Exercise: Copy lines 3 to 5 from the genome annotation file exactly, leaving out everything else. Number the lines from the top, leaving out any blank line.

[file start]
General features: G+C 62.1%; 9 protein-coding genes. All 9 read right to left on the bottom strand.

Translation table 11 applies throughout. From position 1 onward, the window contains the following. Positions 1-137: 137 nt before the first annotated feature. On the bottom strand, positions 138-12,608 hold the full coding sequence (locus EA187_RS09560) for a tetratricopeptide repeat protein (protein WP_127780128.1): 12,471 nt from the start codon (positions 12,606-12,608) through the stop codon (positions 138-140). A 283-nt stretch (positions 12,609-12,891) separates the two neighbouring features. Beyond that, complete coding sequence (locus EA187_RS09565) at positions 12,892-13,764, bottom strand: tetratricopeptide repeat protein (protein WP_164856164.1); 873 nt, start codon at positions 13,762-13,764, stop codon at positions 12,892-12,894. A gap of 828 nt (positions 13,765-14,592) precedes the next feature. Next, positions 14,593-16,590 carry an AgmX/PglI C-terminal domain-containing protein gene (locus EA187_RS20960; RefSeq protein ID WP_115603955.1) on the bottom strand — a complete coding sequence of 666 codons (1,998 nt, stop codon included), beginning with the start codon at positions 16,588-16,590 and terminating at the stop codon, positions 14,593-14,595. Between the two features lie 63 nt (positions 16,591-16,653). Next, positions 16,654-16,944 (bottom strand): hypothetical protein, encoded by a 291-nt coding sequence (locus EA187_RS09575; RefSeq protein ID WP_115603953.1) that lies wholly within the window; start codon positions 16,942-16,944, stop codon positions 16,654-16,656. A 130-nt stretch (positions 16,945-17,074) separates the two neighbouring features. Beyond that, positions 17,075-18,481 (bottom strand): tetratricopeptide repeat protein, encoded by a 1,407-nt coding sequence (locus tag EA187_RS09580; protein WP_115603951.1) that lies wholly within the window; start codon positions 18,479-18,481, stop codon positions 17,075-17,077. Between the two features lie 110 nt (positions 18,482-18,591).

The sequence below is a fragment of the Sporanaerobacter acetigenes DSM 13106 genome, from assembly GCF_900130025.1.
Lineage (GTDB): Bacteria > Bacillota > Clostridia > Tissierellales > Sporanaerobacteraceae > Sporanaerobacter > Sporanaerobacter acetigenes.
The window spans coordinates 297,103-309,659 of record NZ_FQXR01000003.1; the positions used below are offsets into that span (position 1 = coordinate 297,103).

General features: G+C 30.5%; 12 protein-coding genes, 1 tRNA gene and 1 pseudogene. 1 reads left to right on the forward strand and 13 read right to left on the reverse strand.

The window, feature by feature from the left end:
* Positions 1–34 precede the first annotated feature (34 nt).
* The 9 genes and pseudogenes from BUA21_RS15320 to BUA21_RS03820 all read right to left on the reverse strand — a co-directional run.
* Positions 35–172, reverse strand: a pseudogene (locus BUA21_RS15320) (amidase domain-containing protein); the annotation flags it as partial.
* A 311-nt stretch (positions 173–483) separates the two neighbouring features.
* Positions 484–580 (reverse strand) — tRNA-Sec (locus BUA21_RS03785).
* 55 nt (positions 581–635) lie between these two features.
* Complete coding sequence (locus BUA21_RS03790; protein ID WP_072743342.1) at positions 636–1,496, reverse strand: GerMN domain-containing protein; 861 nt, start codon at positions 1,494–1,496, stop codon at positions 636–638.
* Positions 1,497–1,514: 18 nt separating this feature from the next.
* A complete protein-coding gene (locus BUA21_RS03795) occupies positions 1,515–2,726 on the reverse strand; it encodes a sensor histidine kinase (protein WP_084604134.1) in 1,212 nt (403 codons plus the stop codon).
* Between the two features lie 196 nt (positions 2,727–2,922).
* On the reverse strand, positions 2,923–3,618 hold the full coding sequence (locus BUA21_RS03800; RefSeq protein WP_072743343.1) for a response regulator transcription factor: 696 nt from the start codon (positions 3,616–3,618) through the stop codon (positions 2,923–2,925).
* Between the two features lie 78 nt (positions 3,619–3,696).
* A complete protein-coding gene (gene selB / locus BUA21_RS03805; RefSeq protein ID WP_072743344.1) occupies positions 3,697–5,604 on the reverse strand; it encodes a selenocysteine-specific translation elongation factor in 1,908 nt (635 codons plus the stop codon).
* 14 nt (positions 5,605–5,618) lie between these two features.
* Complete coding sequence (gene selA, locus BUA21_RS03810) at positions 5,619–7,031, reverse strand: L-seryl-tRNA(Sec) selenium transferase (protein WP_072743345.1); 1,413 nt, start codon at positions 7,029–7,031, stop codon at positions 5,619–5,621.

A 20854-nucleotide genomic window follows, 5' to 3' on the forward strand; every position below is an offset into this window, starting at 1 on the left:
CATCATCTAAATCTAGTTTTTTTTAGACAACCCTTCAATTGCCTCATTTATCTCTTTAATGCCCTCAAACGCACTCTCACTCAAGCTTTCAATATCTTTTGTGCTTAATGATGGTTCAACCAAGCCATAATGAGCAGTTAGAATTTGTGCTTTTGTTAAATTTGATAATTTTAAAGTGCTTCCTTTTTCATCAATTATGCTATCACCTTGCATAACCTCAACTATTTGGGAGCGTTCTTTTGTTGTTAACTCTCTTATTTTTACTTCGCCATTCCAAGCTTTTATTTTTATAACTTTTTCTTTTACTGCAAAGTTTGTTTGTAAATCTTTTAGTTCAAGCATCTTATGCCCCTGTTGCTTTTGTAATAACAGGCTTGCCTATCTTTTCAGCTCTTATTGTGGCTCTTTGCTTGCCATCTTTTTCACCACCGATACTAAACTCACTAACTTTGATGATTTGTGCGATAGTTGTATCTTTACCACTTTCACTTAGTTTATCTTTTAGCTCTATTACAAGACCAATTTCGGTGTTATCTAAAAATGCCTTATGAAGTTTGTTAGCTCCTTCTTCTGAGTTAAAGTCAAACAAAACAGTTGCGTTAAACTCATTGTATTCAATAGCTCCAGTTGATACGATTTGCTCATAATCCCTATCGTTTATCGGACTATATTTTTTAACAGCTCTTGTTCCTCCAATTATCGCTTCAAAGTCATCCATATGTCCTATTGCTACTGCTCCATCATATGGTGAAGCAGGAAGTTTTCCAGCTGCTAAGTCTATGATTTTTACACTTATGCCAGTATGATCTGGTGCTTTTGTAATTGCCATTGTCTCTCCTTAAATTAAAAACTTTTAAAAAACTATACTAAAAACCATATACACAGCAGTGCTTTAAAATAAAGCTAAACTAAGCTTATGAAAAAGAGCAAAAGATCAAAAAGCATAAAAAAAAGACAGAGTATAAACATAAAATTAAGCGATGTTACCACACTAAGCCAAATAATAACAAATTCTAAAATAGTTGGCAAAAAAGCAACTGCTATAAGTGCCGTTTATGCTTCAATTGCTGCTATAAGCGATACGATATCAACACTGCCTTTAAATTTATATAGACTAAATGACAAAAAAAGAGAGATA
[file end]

The sequence below is a fragment of the Sporanaerobacter acetigenes DSM 13106 genome, from assembly GCF_900130025.1.
Lineage (GTDB): Bacteria > Bacillota > Clostridia > Tissierellales > Sporanaerobacteraceae > Sporanaerobacter > Sporanaerobacter acetigenes.
The window spans coordinates 297,103-309,659 of record NZ_FQXR01000003.1; the positions used below are offsets into that span (position 1 = coordinate 297,103).